Dr. Hadiyah-Nicole Green, one of the first African American women in the nation to earn a Ph.D. in physics, holds the distinction of being only the second African American woman and the fourth African American to receive a Ph.D. in physics from the University of Alabama at Birmingham (UAB). She humbly served as Miss Alabama A&M University 2002-2003 and is a proud member of Delta Sigma Theta Sorority, Inc. After serving two years at Tuskegee University in the Departments of Physics and Materials Science and Engineering, she is currently an Assistant Professor at Morehouse School of Medicine in the Department of Surgery.
With more than ten years of interdisciplinary research experience, Dr. Green specializes in developing targeted cancer therapies using lasers and nanoparticles. Her expertise lies at the intersection of nanotechnology, immunotherapy, and precision medicine. She is noted for the development of several patent-pending cancer treatments that have had no observable side effects in laboratory mice, which is a preliminary study to testing with human subjects. The U.S. Department of Veteran Affairs (VA) recently awarded Dr. Green a $1.1 million grant for the ongoing research of her 4-in-1 system for early detection, imaging, targeting, and selective treatment of head and neck cancers. More importantly, it supports the further development of a platform cancer therapy that uses laser-activated nanoparticles to completely eliminate tumors after a single treatment.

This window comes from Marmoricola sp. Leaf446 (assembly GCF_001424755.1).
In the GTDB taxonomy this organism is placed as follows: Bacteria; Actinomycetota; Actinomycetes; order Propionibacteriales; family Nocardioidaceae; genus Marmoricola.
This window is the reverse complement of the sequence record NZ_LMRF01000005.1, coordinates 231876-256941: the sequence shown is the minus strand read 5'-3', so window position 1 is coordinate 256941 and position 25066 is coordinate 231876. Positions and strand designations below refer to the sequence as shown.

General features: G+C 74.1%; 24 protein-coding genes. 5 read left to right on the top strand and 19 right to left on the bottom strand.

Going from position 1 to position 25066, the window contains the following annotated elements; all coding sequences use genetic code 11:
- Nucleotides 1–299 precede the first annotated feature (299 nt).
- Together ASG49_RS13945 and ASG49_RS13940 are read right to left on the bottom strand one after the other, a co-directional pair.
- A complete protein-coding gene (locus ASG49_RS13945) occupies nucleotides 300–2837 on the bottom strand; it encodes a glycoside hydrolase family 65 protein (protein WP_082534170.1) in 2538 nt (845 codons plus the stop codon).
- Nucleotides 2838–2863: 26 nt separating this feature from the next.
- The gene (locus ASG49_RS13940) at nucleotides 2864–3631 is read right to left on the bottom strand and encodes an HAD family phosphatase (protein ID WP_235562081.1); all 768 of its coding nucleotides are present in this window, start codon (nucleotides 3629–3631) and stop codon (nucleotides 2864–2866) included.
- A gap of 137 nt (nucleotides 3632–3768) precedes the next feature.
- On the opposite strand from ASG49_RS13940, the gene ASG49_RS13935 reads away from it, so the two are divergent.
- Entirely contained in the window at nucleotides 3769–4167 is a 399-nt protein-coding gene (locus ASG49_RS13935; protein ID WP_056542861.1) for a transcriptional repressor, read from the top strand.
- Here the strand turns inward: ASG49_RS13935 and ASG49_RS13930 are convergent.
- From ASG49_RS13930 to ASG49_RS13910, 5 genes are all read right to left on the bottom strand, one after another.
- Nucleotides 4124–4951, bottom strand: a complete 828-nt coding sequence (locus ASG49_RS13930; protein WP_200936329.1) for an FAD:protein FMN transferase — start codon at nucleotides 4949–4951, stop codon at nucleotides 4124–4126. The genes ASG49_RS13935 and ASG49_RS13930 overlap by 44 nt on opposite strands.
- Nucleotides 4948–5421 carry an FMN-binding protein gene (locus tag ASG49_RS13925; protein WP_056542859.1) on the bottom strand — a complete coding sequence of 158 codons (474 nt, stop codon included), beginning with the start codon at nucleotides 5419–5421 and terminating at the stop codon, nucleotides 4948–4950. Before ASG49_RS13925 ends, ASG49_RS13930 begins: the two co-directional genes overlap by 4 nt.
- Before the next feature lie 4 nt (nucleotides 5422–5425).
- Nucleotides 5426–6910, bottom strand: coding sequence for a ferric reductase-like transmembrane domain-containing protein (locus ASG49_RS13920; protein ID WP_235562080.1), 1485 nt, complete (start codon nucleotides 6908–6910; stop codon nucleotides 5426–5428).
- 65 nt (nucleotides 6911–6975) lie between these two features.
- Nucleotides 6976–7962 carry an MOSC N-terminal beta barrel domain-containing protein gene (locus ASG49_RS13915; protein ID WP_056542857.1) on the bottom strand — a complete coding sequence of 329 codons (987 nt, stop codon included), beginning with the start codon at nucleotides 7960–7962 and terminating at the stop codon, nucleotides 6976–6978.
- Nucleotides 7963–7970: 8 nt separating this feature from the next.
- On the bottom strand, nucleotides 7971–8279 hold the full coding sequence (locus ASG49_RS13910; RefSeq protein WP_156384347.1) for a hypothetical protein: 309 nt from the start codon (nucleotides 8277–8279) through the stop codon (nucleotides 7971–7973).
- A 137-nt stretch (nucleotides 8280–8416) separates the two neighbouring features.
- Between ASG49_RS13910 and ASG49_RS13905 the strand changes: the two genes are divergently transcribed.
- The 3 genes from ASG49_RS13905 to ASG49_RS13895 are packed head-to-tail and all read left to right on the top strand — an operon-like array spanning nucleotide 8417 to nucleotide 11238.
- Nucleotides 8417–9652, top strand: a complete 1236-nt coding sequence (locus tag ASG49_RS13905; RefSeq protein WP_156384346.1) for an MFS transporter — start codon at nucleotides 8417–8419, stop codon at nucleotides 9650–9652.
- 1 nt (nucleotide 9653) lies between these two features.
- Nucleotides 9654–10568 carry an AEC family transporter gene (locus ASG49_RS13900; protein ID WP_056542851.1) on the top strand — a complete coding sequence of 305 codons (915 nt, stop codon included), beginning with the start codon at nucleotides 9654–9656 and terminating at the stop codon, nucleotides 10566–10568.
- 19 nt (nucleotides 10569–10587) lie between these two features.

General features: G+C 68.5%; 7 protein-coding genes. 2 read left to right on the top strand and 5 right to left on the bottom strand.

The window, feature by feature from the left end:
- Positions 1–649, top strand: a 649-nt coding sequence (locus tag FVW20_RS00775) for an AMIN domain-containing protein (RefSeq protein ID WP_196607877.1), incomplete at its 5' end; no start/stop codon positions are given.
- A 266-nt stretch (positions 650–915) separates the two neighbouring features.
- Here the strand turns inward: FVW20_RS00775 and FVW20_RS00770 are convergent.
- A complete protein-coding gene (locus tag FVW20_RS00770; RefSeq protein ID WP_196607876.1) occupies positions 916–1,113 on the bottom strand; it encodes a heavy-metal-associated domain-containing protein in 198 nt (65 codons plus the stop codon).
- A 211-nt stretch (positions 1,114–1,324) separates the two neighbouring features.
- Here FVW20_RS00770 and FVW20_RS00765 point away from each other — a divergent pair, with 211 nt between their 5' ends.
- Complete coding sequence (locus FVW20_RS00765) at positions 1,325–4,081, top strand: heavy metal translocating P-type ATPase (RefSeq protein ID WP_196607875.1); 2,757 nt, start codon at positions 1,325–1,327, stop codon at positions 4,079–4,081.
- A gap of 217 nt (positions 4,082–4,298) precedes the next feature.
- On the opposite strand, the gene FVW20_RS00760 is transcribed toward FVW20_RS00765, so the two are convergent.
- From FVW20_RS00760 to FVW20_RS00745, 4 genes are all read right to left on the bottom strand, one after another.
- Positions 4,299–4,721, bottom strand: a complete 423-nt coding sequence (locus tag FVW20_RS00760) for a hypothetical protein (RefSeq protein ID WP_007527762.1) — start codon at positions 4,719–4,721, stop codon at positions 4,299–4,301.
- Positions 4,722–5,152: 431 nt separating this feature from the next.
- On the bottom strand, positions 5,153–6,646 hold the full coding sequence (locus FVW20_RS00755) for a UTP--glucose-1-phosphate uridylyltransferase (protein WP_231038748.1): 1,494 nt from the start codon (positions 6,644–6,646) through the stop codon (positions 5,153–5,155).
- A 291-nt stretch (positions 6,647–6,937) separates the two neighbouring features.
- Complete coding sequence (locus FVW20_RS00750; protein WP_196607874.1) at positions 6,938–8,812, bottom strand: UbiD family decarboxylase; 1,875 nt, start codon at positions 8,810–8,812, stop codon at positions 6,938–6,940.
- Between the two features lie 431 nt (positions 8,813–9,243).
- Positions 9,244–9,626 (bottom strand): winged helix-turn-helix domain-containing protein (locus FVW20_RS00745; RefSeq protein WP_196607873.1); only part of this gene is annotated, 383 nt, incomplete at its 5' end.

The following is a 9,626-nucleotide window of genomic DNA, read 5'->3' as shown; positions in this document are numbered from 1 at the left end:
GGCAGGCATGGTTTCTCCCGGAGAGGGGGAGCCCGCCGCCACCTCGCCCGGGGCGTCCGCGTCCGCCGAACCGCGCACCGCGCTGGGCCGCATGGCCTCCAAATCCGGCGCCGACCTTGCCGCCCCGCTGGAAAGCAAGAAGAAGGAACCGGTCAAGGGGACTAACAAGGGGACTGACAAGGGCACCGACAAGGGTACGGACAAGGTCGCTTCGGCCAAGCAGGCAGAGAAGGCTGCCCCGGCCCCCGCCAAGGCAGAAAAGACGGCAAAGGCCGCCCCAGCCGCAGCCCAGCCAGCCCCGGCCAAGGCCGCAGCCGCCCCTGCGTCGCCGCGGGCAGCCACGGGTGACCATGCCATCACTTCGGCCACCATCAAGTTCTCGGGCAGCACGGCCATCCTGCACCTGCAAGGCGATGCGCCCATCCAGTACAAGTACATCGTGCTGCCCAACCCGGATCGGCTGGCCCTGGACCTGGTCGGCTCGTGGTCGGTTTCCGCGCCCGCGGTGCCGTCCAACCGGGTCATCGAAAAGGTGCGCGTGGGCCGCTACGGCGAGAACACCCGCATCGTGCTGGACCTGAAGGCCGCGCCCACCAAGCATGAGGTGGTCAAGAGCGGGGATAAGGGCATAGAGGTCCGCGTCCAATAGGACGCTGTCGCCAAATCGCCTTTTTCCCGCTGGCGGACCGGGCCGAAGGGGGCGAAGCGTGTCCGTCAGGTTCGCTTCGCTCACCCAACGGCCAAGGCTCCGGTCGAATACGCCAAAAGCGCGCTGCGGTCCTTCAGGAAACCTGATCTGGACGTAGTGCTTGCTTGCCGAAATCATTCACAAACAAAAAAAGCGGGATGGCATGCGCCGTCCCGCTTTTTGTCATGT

Dr. Green’s ultimate goal is to translate these treatments from the laboratory into humans to demonstrate efficacy in a variety of cancer models, including those in head and neck, breast, colorectal, brain, lung, ovarian, cervical, pancreatic, anal, skin, and prostate cancers. In all, this more than $200 million endeavor could lead to saving some of the 8.8 million people who die each year from cancer worldwide.
Beyond her academic role, she founded a 501(c)(3) non-profit organization, the Ora Lee Smith Cancer Research Foundation (oralee.org) – named in memory of her late aunt who raised her. Dr. Green has intertwined her life’s purpose into the mission of the organization: to change the way cancer is treated and reduce the suffering of cancer patients by providing a treatment that is accessible, affordable, and most importantly, effective.
For her groundbreaking work, Dr. Green was recently presented the Key to the City and the Historic Icon Award by the City of Selma, Alabama; the Research Advocate of the Year Award by the Southern Company and Perennial Strategy Group; the Distinguished Trailblazer Award by The National Coalition of 100 Black Women, Inc., Metropolitan Atlanta Chapter; and the Trailblazer of the Year Award by the 100 Black Men of America, Inc. Additionally, Dr. Green was awarded the 2016 Root 100 by The Root magazine and the 2016 Power 100 by Ebony magazine as one of the “100 Most Influential African Americans” in the United States.